As with any high-profile job, writing is judged by the exceptions in the field, not the average. When the general public hears the word ‘author,’ they think J.K. Rowling, Stephen King, James Patterson. They hear ‘basketball player,’ they think of Michael Jordan, Shaquille O’Neal, Tim Duncan. It’s an easy jump to think that all authors are like J.K. Rowling, and every basketball player is Michael Jordan. In fact, 99% of authors have never and will never experience anything like the success of the top 1%. Most writers, even if they manage to get published, never quit their day jobs. Most will never get on the bestseller list nor have their books made into a movie, just as most basketball players will never play in the NBA, and even those lucky few who do will never make the money of a superstar. Judging other books by the Harry Potter series is sort of like saying, “Well, that guy won the Powerball lottery, therefore everyone who plays should win the Powerball lottery.” That doesn’t mean we can’t dream. If a kid wants to aim at being a pro ball player, that’s awesome. If a writer wants to become the next ______ (fill-in-the-blank author), that’s fantastic, but it’s good to approach that ambition with your eyes open. It will most likely be a long, hard road with no guarantee that success will come. Exceptions are rare, which is why they get so much attention. For every well-known author you can think of, there are a thousand more struggling in the purgatory known as the “midlist,” and tens of thousands who are still trying to get published. And even those well-known authors probably struggled a lot longer and harder than you realize to get where they are.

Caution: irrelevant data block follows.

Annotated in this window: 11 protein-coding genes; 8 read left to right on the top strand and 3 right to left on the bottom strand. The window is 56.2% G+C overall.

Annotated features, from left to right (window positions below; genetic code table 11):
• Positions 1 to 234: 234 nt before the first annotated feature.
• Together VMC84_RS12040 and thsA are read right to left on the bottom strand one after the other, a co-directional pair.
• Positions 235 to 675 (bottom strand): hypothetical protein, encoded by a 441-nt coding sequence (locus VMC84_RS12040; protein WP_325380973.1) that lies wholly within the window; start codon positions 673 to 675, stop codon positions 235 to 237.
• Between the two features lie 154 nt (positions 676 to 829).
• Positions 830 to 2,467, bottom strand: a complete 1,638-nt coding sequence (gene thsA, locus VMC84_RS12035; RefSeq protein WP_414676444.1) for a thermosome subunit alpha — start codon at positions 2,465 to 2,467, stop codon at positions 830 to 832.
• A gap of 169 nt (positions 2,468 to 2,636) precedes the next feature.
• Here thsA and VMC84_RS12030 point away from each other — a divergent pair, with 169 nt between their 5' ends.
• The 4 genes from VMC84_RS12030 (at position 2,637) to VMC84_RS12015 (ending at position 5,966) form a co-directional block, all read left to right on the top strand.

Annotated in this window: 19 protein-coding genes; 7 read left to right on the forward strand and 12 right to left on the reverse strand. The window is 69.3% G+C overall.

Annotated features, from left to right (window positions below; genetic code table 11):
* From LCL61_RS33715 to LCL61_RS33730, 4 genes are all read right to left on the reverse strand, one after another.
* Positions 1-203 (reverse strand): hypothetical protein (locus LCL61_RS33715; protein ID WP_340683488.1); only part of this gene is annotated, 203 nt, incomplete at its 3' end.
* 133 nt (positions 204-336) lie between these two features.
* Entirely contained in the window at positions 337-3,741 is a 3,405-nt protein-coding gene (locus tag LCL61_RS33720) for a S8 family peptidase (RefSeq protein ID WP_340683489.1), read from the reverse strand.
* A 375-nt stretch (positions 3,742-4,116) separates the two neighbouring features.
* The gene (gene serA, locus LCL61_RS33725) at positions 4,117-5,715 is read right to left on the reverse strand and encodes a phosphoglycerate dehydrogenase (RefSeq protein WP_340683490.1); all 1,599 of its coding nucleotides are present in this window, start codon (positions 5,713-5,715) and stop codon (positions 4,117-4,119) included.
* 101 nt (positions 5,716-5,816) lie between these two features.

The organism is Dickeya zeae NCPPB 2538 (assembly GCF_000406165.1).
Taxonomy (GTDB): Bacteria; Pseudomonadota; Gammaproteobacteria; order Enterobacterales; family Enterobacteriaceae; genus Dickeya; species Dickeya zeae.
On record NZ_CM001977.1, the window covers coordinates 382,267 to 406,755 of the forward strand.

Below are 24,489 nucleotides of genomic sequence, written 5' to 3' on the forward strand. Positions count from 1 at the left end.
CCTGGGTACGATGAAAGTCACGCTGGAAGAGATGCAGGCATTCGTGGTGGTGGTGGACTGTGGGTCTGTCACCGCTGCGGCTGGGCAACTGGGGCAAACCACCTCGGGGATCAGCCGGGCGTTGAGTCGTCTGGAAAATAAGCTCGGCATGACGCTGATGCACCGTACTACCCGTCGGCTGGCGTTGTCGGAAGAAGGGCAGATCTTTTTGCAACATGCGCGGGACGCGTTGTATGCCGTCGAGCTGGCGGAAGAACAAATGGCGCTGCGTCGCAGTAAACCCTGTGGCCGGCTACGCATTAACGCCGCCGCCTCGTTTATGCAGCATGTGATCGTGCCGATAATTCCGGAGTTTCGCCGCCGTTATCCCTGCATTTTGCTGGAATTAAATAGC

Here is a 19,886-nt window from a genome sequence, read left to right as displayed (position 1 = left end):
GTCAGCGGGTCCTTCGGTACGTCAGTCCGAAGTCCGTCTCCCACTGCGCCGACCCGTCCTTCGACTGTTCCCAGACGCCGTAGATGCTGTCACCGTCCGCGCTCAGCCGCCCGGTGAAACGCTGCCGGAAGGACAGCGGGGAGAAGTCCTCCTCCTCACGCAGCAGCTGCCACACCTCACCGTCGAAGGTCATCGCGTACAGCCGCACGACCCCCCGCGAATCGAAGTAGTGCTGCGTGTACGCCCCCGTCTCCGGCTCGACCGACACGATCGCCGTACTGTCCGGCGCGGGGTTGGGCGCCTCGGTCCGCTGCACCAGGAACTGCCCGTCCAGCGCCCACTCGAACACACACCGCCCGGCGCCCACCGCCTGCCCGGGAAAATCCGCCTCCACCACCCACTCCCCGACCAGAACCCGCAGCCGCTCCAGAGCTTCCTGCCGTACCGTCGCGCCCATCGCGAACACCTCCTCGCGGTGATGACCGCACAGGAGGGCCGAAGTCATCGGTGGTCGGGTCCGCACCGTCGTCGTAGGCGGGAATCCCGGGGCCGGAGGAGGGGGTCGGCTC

I’m not saying this to gripe, or gloat, or whine. I’m just trying to provide some context, so when I tell you how grateful I am for the success of the books, and how lucky I feel, you’ll understand where I’m coming from. People ask me what I think about getting so much attention, and how it’s changed my life. It really hasn’t. I’m the same guy who sat in Waldenbooks for two hours, giving directions and smiling vacantly at a stream of shoppers who were trying to ignore me. I’m the same guy who stared at countless rooms full of empty chairs in countless bookstores for ten years. I am still amazed every time I get a crowd at an event. I take nothing for granted.

But you can’t really explain something like that in the middle of an event. It’s too hard to put into words without people thinking that I’m bragging or complaining. So the next time someone asks me, “How does it feel to be an overnight success?” I plan on smiling politely and saying, “It feels great.”


Visit Rick Riordan's Blog at rickriordan.blogspot.com